Photo exhibition to tell story of war

Updated: 2015-04-30 14:28

By ZHENG XIN in New York(China Daily USA)

  Comments() Print Mail Large Medium  Small 分享按钮 0

A photo exhibition featuring more than 500 pictures from the Anti-Japanese War will be held in New York on Aug 15, commemorating the 70th anniversary of the war's end.

On Aug 15, 1945, the Japanese Empire surrendered, bringing the hostilities of the World War II to a close.

"While we embrace the future, we should never forget or distort the history," said Gu Xinying, head of the New York Northeastern Chinese Association, one of several groups hosting the event.

"World War II … imposed severe misery to all mankind, especially those in Asia and Europe. The righteous struggle against the Japanese invasion has strengthened the Chinese national cohesion, and we should pass it to our future generations," Gu said.

More than 500 people are expected to attend the exhibition at the Sheraton LaGuardia East Hotel in Flushing, Queens, from 10 am to 3:30 pm.

"The photo exhibition will help bring people back to the old days while enhancing the memories of the history, especially to the overseas Chinese," Gu said.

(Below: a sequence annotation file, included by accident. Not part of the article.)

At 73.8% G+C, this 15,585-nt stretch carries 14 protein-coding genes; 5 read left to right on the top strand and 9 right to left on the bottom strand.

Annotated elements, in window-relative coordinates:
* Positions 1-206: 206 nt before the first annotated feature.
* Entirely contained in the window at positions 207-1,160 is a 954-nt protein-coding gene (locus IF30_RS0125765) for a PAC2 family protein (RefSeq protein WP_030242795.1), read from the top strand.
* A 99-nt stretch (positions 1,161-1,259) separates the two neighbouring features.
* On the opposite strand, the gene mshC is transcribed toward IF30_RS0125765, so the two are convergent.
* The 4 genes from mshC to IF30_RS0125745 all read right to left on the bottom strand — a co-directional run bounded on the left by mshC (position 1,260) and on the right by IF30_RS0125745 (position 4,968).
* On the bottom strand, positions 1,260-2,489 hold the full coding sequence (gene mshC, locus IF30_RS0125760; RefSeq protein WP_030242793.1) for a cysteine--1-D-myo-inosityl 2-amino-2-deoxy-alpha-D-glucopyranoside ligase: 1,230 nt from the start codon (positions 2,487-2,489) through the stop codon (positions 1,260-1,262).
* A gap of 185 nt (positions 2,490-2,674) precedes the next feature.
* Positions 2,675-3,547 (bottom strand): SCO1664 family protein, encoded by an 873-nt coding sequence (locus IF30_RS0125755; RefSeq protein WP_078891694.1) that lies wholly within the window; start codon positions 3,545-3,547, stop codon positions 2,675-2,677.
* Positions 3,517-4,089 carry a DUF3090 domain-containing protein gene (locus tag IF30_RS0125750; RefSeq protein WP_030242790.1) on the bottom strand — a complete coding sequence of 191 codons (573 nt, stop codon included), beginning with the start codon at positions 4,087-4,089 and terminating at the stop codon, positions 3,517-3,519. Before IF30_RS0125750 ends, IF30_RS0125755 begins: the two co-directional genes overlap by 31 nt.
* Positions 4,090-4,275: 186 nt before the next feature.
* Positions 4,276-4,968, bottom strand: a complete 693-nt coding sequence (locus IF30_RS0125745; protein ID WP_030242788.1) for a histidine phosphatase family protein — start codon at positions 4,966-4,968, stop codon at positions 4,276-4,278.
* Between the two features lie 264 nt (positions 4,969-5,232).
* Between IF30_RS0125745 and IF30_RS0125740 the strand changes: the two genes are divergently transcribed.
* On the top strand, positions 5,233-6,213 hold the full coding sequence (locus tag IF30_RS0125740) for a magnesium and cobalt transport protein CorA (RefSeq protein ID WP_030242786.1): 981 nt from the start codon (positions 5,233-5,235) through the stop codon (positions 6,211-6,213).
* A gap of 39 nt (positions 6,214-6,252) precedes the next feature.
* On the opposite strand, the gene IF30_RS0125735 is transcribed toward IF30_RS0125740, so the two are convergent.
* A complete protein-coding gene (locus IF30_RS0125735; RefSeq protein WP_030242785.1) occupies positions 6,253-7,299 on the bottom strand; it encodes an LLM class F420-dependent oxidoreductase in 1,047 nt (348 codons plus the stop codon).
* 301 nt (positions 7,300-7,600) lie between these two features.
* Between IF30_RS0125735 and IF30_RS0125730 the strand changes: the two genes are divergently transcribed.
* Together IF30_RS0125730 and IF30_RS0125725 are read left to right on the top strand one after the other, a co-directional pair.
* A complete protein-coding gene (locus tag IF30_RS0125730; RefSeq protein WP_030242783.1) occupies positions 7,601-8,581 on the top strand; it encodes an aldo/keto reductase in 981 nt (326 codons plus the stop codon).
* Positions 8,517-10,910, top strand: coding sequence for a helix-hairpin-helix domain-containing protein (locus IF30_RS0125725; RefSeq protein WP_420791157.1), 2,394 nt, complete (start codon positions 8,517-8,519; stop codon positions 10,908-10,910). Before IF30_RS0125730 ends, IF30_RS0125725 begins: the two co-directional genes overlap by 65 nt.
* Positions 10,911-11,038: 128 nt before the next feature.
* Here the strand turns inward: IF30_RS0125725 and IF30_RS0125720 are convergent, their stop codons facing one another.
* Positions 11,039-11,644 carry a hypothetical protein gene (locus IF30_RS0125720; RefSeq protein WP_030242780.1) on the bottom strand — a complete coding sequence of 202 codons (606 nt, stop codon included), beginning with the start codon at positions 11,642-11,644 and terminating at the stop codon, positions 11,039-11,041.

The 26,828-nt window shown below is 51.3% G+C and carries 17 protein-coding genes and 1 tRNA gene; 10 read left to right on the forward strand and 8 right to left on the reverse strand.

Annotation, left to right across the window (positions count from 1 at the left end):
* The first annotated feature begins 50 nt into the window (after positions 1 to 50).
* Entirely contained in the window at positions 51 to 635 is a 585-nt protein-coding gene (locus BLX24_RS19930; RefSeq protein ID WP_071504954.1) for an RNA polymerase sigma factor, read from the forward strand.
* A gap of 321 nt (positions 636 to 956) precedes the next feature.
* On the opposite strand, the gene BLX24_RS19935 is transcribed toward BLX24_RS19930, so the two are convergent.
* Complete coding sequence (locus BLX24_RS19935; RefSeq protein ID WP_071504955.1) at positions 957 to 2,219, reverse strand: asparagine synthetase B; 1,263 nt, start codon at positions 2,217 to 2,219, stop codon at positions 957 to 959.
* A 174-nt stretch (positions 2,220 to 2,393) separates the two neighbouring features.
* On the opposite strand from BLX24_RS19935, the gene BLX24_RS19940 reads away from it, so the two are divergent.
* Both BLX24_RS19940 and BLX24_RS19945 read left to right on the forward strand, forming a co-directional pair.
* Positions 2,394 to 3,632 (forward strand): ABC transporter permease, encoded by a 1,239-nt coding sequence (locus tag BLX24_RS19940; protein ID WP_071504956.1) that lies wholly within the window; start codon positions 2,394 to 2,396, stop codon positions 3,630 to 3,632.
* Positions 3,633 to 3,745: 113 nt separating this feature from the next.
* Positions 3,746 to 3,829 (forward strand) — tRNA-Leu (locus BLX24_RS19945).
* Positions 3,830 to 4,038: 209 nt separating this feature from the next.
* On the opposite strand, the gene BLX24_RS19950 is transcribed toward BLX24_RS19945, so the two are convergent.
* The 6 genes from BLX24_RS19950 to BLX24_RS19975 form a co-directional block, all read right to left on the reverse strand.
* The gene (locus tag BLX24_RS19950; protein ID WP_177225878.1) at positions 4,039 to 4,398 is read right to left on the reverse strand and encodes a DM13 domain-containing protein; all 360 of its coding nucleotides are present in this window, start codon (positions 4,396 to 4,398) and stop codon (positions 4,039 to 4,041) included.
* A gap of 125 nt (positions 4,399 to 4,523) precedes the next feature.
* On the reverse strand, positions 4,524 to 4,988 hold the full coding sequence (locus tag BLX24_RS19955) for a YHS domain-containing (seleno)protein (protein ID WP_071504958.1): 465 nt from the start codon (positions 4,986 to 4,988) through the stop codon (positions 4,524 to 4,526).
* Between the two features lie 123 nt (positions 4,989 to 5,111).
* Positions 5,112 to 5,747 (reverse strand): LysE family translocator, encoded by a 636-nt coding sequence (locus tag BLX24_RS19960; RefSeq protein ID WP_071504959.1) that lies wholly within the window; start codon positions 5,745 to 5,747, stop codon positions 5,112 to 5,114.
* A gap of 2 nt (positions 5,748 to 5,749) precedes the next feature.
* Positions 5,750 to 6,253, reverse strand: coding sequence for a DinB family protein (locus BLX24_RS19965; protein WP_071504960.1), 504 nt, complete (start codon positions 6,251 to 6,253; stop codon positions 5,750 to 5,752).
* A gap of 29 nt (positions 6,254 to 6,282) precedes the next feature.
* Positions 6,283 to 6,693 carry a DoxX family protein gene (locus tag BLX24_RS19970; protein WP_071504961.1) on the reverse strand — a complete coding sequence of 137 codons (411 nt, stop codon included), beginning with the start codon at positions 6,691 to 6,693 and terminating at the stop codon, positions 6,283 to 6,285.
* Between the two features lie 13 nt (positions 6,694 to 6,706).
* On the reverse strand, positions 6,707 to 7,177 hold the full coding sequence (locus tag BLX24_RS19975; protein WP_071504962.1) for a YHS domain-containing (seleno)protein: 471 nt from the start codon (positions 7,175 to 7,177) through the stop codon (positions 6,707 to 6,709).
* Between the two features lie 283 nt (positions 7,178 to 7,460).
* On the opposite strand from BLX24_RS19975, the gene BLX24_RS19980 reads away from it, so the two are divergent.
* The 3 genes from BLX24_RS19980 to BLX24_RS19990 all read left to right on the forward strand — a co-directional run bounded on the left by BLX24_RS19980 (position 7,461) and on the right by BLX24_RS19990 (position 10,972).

The theme of the exhibition is Learning from the History and Treasuring the Peace. Some Chinese veterans of the Anti-Japanese War (1937-1945) will attend and relate their wartime experiences.

"It's a precious chance to have these veterans from China gather together in New York, since some of them are getting on in years," Gu said.

The event will be sponsored by the New York Chinese Business Association, the Alumni Association of the Huangpu Military Academy, the Chinese-American Planning Council, the Beijing Association of New York, the Heibei Chamber of Commerce, the Tianjin Commercial Association, the New York Shandong Association and the Henan Association of Eastern America.

"2015 is an important year in the history of international relations and in the Asia Pacific because it is the 70th anniversary of the end of World War II," said Diana Gao, deputy head of the New York Northeastern Chinese Association.

"World War II was a very difficult period in the history for the Asia Pacific, and especially for China, and we should let the legacy live on."